The core principles of a CIC platform:

  1. Geographically focused—a service radius managed by an integrated network of providers ensures appropriate clinical access for all plan members.
  2. Employee density—captive members must have sufficient mass within the given geography of the healthcare provider network sponsoring the CIC in order to leverage the savings associated with scaled cost reductions.
  3. Value-based foundation—the network of providers must be empowered to influence the primary sources of clinical transformation and egregious financial incentives and to evolve remuneration mechanisms and clinical decision-making at the point of care.
  4. Provider-led clinical management—the provider network must support the overall management of the clinical quality of services and the cost of those services, as they have the most persuasive influence for managing these factors across the spectrum of claimants.
  5. Progressive stop-loss carrier—the carrier must understand the mechanics of the healthcare provider network and its ability to manage high-cost claimants so as to provide appropriate underwriting credit to the CIC members.
  6. Shared economics—the healthcare delivery system must have a shared economic interest in preventing avoidable over-utilisation, primarily used to offset the “demand disruption” that the CIC will create in avoided interventions or interventions in lower-cost care settings.
  7. Patient & member navigation—stepping beyond traditional benefit navigation tools and moving to achieve favourable patient care outcomes in a cost-efficient manner.
  8. Clinical data underwriting—leverage available clinical data on employer cases to a) help create higher confidence in pricing; and b) enable a pathway for evaluating fully-insured cases that do not have access to historical experience.

Promise Health plans to share more insights and data surrounding the success and learnings of the CIC model—specifically as it relates to improving quality of care, member and provider experience, and the ability to reduce the total cost of care sustainably.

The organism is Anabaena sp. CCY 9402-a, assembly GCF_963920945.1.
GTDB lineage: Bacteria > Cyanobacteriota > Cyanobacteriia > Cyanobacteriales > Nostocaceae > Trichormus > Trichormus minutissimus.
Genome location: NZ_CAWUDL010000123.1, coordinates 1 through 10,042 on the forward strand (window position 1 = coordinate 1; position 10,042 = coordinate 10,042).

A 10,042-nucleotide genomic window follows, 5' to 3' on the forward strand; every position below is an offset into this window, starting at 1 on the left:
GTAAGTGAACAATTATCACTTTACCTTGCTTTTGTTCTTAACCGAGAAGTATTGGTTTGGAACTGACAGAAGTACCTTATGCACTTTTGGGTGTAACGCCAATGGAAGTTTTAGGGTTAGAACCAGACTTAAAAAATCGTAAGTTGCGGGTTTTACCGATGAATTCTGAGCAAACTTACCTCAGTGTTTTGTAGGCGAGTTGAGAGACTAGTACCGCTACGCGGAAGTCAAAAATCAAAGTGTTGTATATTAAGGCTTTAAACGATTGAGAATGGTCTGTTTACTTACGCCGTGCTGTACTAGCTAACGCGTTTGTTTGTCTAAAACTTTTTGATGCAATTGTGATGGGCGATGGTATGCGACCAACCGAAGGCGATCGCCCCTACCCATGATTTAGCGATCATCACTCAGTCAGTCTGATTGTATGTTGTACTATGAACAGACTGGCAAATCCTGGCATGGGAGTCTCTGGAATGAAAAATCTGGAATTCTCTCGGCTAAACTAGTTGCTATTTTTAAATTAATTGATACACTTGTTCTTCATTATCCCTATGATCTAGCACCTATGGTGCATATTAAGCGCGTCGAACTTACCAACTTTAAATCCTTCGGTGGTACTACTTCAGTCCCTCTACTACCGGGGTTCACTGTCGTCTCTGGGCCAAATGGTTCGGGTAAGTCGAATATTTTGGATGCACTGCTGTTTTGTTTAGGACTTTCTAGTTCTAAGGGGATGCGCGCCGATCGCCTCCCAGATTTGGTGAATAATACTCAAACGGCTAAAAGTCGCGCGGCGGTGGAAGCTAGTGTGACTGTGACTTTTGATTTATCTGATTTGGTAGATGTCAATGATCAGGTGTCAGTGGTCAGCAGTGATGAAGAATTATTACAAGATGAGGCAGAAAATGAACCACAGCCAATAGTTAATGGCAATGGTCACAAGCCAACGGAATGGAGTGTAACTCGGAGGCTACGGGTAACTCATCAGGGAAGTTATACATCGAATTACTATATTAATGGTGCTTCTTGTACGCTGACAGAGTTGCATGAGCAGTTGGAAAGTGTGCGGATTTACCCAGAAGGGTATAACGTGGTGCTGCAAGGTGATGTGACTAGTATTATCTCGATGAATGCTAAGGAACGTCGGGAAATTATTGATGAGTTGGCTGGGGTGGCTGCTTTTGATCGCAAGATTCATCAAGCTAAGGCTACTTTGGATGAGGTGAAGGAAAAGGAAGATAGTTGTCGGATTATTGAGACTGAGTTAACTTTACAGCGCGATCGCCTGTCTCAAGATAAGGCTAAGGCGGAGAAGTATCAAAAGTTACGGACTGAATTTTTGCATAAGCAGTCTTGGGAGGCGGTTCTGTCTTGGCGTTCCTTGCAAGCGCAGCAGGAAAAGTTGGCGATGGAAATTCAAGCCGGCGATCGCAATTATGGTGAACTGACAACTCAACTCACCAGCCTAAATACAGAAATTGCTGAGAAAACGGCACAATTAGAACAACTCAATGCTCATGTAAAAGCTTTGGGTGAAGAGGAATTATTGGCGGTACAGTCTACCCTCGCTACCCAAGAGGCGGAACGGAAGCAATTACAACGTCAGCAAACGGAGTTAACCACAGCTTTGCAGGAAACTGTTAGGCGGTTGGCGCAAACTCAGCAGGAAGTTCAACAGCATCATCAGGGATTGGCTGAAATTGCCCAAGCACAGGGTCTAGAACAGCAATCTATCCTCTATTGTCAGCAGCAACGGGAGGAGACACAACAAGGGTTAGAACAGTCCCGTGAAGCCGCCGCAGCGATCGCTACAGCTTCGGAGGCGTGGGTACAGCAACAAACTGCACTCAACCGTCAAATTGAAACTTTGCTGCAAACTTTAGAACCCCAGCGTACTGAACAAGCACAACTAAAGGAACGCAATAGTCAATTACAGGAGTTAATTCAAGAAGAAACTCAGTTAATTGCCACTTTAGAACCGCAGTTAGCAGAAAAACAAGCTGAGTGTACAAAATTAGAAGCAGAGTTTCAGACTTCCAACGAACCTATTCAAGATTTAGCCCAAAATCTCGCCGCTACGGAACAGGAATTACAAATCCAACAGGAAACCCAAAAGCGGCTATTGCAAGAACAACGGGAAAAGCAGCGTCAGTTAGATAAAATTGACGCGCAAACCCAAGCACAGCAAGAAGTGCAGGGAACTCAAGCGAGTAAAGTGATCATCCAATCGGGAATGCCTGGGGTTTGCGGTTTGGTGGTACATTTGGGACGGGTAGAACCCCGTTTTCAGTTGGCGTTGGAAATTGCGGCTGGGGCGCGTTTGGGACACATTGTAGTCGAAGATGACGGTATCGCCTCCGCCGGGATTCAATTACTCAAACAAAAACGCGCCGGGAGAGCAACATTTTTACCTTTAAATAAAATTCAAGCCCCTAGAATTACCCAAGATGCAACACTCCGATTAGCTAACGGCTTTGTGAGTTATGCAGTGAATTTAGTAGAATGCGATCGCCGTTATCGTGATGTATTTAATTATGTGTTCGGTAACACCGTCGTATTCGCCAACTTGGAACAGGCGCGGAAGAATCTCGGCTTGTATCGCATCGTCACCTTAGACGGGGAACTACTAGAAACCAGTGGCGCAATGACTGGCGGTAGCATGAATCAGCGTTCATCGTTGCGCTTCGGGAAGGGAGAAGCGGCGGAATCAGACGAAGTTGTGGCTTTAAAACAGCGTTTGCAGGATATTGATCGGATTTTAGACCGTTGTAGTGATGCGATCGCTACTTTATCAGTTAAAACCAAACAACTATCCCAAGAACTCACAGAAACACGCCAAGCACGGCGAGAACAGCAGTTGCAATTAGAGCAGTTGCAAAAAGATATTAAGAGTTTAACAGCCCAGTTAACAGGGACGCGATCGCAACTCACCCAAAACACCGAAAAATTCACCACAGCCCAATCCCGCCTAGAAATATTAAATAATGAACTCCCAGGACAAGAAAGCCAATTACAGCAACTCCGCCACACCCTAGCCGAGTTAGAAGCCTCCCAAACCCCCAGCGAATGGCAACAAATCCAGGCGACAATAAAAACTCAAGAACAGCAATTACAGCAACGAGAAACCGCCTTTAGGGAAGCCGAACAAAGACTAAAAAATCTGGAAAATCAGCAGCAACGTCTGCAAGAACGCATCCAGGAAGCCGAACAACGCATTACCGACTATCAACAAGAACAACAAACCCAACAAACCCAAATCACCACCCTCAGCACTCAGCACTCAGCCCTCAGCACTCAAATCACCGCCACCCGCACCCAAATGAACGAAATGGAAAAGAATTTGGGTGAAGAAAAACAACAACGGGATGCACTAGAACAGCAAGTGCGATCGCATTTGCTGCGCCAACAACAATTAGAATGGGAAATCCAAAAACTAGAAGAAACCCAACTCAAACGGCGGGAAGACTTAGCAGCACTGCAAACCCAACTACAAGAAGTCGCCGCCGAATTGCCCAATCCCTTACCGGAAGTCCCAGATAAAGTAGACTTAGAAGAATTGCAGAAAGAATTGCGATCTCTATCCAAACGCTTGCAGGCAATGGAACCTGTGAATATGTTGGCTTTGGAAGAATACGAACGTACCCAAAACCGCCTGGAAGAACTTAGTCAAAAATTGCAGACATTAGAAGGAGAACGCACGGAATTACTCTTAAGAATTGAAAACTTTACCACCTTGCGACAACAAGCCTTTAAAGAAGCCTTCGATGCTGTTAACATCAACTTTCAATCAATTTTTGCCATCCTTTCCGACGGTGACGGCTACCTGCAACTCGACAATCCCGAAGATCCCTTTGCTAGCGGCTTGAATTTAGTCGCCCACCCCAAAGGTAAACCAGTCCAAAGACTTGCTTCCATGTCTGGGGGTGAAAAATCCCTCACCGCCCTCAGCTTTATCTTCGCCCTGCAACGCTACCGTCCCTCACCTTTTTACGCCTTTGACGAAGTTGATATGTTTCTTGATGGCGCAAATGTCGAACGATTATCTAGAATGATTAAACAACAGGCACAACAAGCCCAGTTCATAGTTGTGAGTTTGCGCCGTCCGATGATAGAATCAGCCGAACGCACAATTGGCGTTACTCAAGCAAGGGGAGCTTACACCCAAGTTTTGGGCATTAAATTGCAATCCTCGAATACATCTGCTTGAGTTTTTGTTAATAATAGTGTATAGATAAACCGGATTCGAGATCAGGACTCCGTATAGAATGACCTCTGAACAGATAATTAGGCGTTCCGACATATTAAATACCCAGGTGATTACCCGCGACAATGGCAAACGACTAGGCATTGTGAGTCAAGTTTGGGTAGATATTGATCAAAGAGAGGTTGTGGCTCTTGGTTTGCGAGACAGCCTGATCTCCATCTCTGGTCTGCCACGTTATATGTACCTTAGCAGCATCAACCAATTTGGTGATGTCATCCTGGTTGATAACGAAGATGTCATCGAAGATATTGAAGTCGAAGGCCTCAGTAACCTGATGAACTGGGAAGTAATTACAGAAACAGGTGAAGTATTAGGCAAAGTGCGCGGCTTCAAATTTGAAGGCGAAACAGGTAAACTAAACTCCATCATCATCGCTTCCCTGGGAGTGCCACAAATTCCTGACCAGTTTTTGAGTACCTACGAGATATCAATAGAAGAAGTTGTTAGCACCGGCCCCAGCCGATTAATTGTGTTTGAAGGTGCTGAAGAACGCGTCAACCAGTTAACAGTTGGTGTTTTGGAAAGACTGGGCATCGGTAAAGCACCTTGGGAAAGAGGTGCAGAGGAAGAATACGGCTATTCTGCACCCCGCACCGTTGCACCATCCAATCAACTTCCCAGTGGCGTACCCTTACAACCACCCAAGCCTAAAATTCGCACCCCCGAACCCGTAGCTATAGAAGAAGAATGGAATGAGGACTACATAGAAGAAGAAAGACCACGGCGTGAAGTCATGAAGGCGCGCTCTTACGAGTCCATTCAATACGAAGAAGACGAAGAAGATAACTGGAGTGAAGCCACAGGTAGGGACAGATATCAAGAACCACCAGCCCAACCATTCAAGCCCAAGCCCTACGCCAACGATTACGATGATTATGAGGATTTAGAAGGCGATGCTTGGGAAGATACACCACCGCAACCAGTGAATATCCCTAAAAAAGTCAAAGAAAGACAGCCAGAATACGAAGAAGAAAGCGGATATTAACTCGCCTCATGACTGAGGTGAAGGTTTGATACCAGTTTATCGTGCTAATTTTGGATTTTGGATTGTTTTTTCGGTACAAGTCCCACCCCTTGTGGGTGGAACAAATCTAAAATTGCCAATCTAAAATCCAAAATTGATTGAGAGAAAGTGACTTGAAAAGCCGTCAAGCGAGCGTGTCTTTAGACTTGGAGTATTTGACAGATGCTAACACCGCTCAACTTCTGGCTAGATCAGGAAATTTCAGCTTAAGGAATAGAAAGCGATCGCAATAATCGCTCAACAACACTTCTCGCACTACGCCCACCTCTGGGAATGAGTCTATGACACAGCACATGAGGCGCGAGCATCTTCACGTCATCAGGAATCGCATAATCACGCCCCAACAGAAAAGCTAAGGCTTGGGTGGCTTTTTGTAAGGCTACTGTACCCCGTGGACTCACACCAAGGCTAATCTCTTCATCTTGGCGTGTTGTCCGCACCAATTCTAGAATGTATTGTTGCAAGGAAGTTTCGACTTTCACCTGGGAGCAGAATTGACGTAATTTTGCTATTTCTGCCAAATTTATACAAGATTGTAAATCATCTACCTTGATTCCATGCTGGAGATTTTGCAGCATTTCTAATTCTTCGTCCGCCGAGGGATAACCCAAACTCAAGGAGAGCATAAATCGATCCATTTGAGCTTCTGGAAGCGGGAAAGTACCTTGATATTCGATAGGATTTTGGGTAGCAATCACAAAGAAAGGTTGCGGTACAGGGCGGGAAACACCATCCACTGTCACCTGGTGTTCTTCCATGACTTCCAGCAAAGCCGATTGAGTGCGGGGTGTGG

We are currently working with several other health systems across the nation that wish to replicate this innovative model, the collective data from which will be aggregated into a broader dataset and used to inform all interested parties.

Looking to the future

The impact of CICs is predicated on developing a strategic alignment with regional health plans. The more widespread a healthcare system’s geographic service radius, and the more comprehensive the service or procedural offerings, the more impactful the CIC can be for its members. The greater the extent of the healthcare service spectrum that a health system can provide in a geographic region, the more influence it will have over procedural pricing in that area.

As a result, bigger health systems have been acquiring or merging with smaller systems and independent specialty practices at a record rate. This allows the healthcare system to expand its service radius and increase market control within all phases of healthcare. Since healthcare systems have been among the most active industries in terms of merger and acquisition activity over the past decade, we expect that many more will focus on the development of proprietary health plans, especially CICs.

A new captive insurance era is upon us, and the CIC will play a strategically focused, highly transparent, and influential role in the increasingly progressive evolution of the medical stop-loss captive industry.

Jeb Dunkelberger is the chief executive officer of Promise Health Plan. He can be contacted at:

Phillip Giles is managing director of MSL Captive Solutions. He can be contacted at:

Gary Osborne is vice president of Risk Partners. He can be contacted at: